Blessing of Journalists: The truth will set us free.

Below is the text of Bishop Fisher’s exhortation given today at the Blessing of Journalists at Christ Church Cathedral.

Henry Luce wrote “I became a journalist to come as close as possible to the heart of the world.” That sounds like a calling of religious magnitude.

I have been asked “why a blessing of journalists?” Well that goes to the nature of blessing. Blessing is both an appreciation and a commitment.

Those blessed “are” a blessing. You are a blessing to our democracy and essential to our common life. As Thomas Jefferson said:

“Our liberty depends on the freedom of the press, and that cannot be limited without being lost. Were it left to me to decide whether we should have a government without newspapers, or newspapers without a government, I should not hesitate a moment to prefer the later.”

In our own time, Senator John McCain:

“If you want to preserve democracy as we know it, you have to have a free AND many times adversarial press. And without it, I am afraid we would lose much of our individual liberties overtime.”

A videographer from a local television station listening to a reading.

You are a blessing because you tell the stories of the poor, the abused, the underrepresented, and the oppressed. These are the people that Jesus and the Prophets raised up. And you do too. Thank you for telling the stories of Dreamers. Thank you for giving voice to those teenagers in Parkland Florida who demanding changes to our grossly inadequate gun laws. I am grateful to you for giving voice to the earth, which is so vulnerable to climate change. This is holy work. Thank you for speaking truth to power.

Bishop Fisher giving his exhortation. Deacon Linda Taupier, far right.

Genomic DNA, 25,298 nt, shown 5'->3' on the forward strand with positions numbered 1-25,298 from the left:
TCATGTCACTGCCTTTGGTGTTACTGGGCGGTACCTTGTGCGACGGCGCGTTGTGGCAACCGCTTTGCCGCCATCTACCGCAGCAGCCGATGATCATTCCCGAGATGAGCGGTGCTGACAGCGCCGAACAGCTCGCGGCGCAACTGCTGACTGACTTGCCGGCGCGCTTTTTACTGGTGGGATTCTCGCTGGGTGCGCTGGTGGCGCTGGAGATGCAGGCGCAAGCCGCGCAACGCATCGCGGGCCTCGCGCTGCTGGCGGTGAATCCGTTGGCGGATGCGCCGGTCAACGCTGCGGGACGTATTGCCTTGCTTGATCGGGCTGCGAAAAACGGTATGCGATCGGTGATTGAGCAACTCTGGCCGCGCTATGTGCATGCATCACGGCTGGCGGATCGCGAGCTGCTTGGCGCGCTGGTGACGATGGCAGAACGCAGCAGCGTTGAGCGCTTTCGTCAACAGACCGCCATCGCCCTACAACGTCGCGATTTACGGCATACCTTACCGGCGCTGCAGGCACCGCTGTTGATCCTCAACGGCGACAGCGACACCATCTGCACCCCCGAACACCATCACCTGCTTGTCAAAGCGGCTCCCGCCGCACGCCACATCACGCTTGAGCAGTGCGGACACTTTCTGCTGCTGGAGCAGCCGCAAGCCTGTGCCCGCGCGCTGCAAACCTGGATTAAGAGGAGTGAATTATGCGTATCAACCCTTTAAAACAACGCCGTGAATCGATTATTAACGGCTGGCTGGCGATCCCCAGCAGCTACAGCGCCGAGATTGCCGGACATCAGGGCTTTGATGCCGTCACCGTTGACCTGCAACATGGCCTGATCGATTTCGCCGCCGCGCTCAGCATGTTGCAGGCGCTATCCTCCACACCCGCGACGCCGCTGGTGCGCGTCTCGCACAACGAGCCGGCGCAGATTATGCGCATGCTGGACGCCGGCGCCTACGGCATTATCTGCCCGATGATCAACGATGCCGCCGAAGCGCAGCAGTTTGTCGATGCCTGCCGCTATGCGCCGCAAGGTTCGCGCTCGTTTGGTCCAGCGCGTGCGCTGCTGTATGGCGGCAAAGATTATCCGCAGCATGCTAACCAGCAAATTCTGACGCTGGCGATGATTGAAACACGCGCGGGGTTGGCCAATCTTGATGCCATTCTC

You are a blessing because you help build community. From small town newspapers to big city daily papers to radio and television and news streams on the Internet, you have the power to gather people in ways small and large. Churches do that but it does not need to be a church service that brings people out of isolation into community.

The Rev. Lauren Holm, pastor of Bethesda Lutheran Church, Springfield, reads words from Pope Francis on journalism.

And you are a blessing because you are an inspiration. I was in high school during the Watergate years and several of my classmates went into journalism because they were inspired by the journalists of that time. Many have compared this era to Watergate. Right now young people are watching you and wondering if they too are called.

Mr. John Cheek of Grace in the Berkshires, sings, “There is a Balm in Gilead.” Accompaniment by Scott Bailley, Music Director, Episcopal Church of the Atonement.

Blessing is an appreciation and it is also a commitment. It is not another “our prayers and thoughts are with you.” Prayer is a prelude to action.

One of those aforementioned high school friends of mine who went into journalism wrote this to me: “We all need blessings in this time when curiosity about others, truth and compassion are under daily assault.”

(Left-right) Dean Tom Callard, June Watson, Bishop Fisher.

My own Communications Director, Vicki Ix, who is in frequent communication with many of you, thinks of this time like the days of Noah. “It feels to me as if a storm is coming and we are building an ark. People of faith and journalists share fundamental values that may be critical in the days ahead.”

Journalists, you are a blessing. And people of faith bless you with our commitment, because the one we follow said “The truth will set you free.” And with you, we want to come “as close as possible to the heart of the world.” Amen.


What I long to know.

“In the fifteenth year of the reign of Emperor Tiberius, when Pontius Pilate was governor of Judea, and Herod ruler of Galilee, and his brother Philip ruler of the region of Ituraea and Trachonitis, and Lysanias ruler of Abiliene, during the high priesthood of Annas and Caiaphas, the word of God came to John son of Zechariah in the wilderness.” Luke 3:1

In the second year of the Presidency of Donald Trump, when Paul Ryan is Speaker of the House, and seventeen students and teachers are killed in Stoneman Douglas High School, and AR-15’s are bought legally, and the NRA contributes millions a year to buy votes, and there have been 1607 mass shootings since Sandy Hook, what is the word of God saying to the Church in the wilderness?



In God’s eyes everyone counts: 2020 census

“The Census at Bethlehem,” oil on panel, Pieter Bruegel the Elder, 1566